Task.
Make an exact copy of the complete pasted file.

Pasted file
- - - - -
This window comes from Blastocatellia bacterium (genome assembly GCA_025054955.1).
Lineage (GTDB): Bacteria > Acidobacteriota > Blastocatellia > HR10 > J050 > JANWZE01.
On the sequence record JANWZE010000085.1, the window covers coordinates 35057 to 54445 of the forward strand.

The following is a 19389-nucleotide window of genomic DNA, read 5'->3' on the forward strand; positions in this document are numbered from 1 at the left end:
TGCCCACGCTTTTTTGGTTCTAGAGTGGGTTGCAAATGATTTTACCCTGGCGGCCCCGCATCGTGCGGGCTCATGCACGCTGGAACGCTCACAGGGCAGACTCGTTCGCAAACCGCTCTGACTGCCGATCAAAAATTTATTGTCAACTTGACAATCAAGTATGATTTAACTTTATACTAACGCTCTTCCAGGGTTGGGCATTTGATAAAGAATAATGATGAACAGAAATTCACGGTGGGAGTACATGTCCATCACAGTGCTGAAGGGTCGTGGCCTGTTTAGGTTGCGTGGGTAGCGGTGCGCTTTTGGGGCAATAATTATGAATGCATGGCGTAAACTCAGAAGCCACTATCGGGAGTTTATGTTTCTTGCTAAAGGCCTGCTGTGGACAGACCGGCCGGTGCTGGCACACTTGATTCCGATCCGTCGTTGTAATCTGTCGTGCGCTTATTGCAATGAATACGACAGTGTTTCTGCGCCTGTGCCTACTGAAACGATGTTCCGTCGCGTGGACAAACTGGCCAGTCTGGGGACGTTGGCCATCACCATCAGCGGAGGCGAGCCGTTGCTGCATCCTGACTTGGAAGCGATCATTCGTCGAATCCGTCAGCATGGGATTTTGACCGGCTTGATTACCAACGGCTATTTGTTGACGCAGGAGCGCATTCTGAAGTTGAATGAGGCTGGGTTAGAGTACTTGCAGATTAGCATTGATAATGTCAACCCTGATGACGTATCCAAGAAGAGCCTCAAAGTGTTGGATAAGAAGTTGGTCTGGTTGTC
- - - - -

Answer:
This window comes from Blastocatellia bacterium (genome assembly GCA_025054955.1).
Lineage (GTDB): Bacteria > Acidobacteriota > Blastocatellia > HR10 > J050 > JANWZE01.
On the sequence record JANWZE010000085.1, the window covers coordinates 35057 to 54445 of the forward strand.

The following is a 19389-nucleotide window of genomic DNA, read 5'->3' on the forward strand; positions in this document are numbered from 1 at the left end:
TGCCCACGCTTTTTTGGTTCTAGAGTGGGTTGCAAATGATTTTACCCTGGCGGCCCCGCATCGTGCGGGCTCATGCACGCTGGAACGCTCACAGGGCAGACTCGTTCGCAAACCGCTCTGACTGCCGATCAAAAATTTATTGTCAACTTGACAATCAAGTATGATTTAACTTTATACTAACGCTCTTCCAGGGTTGGGCATTTGATAAAGAATAATGATGAACAGAAATTCACGGTGGGAGTACATGTCCATCACAGTGCTGAAGGGTCGTGGCCTGTTTAGGTTGCGTGGGTAGCGGTGCGCTTTTGGGGCAATAATTATGAATGCATGGCGTAAACTCAGAAGCCACTATCGGGAGTTTATGTTTCTTGCTAAAGGCCTGCTGTGGACAGACCGGCCGGTGCTGGCACACTTGATTCCGATCCGTCGTTGTAATCTGTCGTGCGCTTATTGCAATGAATACGACAGTGTTTCTGCGCCTGTGCCTACTGAAACGATGTTCCGTCGCGTGGACAAACTGGCCAGTCTGGGGACGTTGGCCATCACCATCAGCGGAGGCGAGCCGTTGCTGCATCCTGACTTGGAAGCGATCATTCGTCGAATCCGTCAGCATGGGATTTTGACCGGCTTGATTACCAACGGCTATTTGTTGACGCAGGAGCGCATTCTGAAGTTGAATGAGGCTGGGTTAGAGTACTTGCAGATTAGCATTGATAATGTCAACCCTGATGACGTATCCAAGAAGAGCCTCAAAGTGTTGGATAAGAAGTTGGTCTGGTTGTC